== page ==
Scientists Claim That Running Marathons Shortens Your Life Span

A new Danish study came out recently that was searching to find the correlation between jogging and its long term effects on mortality. The study aimed to discover if the intensity at which you run certain distances helps you live longer or kills you faster. Big surprise, they found that light running a few times a week helps you live longer than running strenuously regularly. It boiled down to this:

When prescribing exercise to improve longevity, strenuous exercise is not necessary and might reduce the health benefits of light to moderate physical activity. (Click Here to see the study.)

I was talking to a reporter from the New York Daily News about the study yesterday, giving my two cents (CLICK HERE for the article) , and her questions quickly turned from does the study put your decision to run marathons into perspective to why do you run. I can’t begin to explain how truly bizarre it was to voice my passion for running, out loud. The timing couldn’t have been eerier, just two days ago I wrote about how running has helped me forge a new path for myself.

It was empowering and equally terrifying to say those things out loud to another person. This is crazy because I sit here every day and reveal things about myself day in and day out. Writing something down and proclaiming it with conviction live in two very different ball parks. It was really strange to voice why I run, almost like I was hearing them for the first time.

At the end of the day, I don’t care that running hard won’t help me live longer because no matter how hard you try you can’t control your mortality. Does that mean you shouldn’t take care of yourself because we are all going to die? No. The study doesn’t make me question my decisions to run endurance races even for a second. Most doctors will tell you that running marathons aren’t exactly great for you. They are hard on your joints, knees, entire body, etc. etc. etc. I’ve strained and pulled muscles, developed runner’s knee in both knees, and I have issues pop up regularly.

But I can’t not run (Which is bizarre because it feels like yesterday that I would rather fling myself into a lake filled with crocodiles than run). Running is so much more than a way to keep my cupcake habit in check. Most runners say the same thing, they just feel compelled to kick the pavement; that they don’t feel like themselves when they aren’t training and pushing their limits. Running is a great way to escape. It puts pain into perspective and taught me I can endure so much more than I thought. It’s helped me escape my life when I feel stuck, develop a confidence when mine is shattered on the floor, and it’s helped me find joy in terrifying and painful experiences. There’s no greater feeling than doing something you didn’t think you could. It doesn’t have to be running, it could be painting, writing, biking, golfing, swimming, boxing, lifting, walking, falling in love, changing jobs, going back to school, speaking publicly, or meditating. We all put these limits on ourselves that are absolutely ridiculous. They stop us from trying and somehow lead us to believe that “failing,” whatever that means, is much more paralyzing and intimidating than trying.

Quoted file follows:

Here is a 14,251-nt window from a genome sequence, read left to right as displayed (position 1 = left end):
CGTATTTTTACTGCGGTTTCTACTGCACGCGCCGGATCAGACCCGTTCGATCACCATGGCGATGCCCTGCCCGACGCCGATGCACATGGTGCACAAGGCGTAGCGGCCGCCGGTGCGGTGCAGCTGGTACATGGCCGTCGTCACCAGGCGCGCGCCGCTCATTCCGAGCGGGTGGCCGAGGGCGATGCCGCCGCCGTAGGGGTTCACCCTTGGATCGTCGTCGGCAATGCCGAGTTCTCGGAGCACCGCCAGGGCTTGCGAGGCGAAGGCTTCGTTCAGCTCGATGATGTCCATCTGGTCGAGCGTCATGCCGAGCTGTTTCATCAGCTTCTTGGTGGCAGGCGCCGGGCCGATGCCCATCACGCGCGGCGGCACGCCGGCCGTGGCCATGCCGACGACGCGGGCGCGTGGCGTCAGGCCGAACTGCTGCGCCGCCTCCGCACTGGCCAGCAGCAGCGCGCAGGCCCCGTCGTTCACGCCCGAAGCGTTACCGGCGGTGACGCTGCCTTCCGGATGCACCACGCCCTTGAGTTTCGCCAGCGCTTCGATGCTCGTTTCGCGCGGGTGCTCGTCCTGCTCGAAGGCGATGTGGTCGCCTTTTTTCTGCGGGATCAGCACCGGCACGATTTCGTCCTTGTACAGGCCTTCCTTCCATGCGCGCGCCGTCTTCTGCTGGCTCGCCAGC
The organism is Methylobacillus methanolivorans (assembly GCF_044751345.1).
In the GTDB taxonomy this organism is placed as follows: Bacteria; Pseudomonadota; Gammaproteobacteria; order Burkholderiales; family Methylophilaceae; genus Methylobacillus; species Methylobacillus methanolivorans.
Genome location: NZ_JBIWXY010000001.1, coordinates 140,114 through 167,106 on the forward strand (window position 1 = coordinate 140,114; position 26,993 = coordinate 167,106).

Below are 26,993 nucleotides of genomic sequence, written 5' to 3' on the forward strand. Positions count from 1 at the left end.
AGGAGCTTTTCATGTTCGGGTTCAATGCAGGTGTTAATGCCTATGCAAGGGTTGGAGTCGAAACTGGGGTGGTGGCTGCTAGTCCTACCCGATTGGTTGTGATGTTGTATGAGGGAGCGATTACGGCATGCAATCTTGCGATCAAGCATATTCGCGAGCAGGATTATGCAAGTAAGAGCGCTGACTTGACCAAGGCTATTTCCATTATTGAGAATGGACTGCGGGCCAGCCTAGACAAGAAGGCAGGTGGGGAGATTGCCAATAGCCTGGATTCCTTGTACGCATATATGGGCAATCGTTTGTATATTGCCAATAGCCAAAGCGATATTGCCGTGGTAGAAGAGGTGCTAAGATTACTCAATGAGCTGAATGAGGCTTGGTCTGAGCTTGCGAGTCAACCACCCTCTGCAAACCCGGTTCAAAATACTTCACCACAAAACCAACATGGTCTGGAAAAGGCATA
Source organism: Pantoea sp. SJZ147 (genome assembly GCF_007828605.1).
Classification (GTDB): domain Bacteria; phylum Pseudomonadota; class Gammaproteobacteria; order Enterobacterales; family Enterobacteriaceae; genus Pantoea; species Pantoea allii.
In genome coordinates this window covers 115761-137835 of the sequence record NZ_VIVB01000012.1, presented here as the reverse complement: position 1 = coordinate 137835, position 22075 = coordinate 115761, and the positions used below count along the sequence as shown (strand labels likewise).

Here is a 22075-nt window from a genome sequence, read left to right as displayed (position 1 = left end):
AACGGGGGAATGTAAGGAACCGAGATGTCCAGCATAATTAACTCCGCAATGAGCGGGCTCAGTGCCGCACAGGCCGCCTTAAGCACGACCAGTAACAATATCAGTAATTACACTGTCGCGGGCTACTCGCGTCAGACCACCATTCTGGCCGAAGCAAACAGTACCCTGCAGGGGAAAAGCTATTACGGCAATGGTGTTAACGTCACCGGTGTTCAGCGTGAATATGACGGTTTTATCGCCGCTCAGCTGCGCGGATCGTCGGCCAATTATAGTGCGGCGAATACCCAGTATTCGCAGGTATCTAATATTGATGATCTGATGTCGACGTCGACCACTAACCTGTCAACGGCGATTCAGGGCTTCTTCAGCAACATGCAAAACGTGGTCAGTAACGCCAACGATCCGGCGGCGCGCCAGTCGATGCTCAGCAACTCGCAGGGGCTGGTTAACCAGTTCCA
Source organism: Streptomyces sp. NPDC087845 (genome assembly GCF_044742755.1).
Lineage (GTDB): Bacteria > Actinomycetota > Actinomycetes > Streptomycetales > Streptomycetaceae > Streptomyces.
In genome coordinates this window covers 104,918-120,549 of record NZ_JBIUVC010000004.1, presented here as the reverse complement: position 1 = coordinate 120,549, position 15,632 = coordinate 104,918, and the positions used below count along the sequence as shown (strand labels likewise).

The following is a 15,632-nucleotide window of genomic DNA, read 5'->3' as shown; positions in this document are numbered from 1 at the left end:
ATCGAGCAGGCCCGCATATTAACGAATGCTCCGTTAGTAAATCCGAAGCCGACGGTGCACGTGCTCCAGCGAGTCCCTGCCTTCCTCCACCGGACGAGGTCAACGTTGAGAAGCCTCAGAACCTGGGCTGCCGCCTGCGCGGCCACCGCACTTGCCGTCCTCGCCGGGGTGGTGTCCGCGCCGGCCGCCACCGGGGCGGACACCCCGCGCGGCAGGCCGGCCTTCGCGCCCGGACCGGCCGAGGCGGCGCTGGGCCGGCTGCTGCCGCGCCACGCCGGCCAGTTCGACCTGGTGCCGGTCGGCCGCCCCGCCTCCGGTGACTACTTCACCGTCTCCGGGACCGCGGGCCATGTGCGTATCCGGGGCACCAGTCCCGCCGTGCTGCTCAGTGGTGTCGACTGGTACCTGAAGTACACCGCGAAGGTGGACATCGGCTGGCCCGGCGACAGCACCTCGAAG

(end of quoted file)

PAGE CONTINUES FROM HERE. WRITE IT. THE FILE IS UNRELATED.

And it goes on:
Running has put fail better into perspective for me. I remember in June of 2013 when I ran my first marathon I was driving home from the finish line, practically unconscious, and my Dad asked me if I would ever do it again. I screamed, “Absolutely! But next time I want to do it faster than 4 hours.” (I ran it in 4 hours and 40 minutes that year.) Well a year later, I ran my next marathon in 4 hours and 11 minutes, 11 minutes short of my goal. But is that a failure? Not to me. I’m ecstatic and incredibly proud of my time.  Failure isn’t daring to try, that’s courage. The only way you can fail is if you stop yourself from trying that thing you are most afraid to do. Fail better, always dare to fail better. Until tomorrow, #RunSelfieRepeat.

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Kelly Roberts

It all started when a silly joke made headlines back in 2014 when I took selfies with hot guys “hottie hunting” my way through the New York City Half Marathon. But ironically enough, I haven't always been a runner. As the self-proclaimed former President of the "I f*cking hate running club", I spent most of my life finding ways to avoid physical activity. Growing up, I missed over 70 days of PE my senior year. Working out was something I thought I had to suffer through in order to lose weight. 

Then, in 2009, my younger brother passed away unexpectedly and struggling to manage my grief, I gained more than 75 pounds. With the weight gain came a new fight to regain my sense of self and learn to love the body I saw when I looked in the mirror. Then one Thanksgiving morning, drowning in grief and self doubt, I decided to go for a run. I didn't make it half way down my street before I had to stop to walk but for some reason, struggling forward made more sense than getting back into bed. It turns out that running is a lot like grief, neither ever really get easier, you just get stronger. 

Over time, I realized that while some people are in fact born runners, others are made. I created this blog Run, Selfie, Repeat and my new podcast by the same name with the hopes to inspire others to say yes to themselves while making them laugh hysterically because laughing, in my opinion, is the solution to everything. 

Named by Women's Running as one of twenty women who are changing the sport of running and by Competitor Magazine as one of 12 Influential and inspiring runners under 30, my mission is to inspire others to get embrace a healthy lifestyle and pursue the strongest version of themselves possible.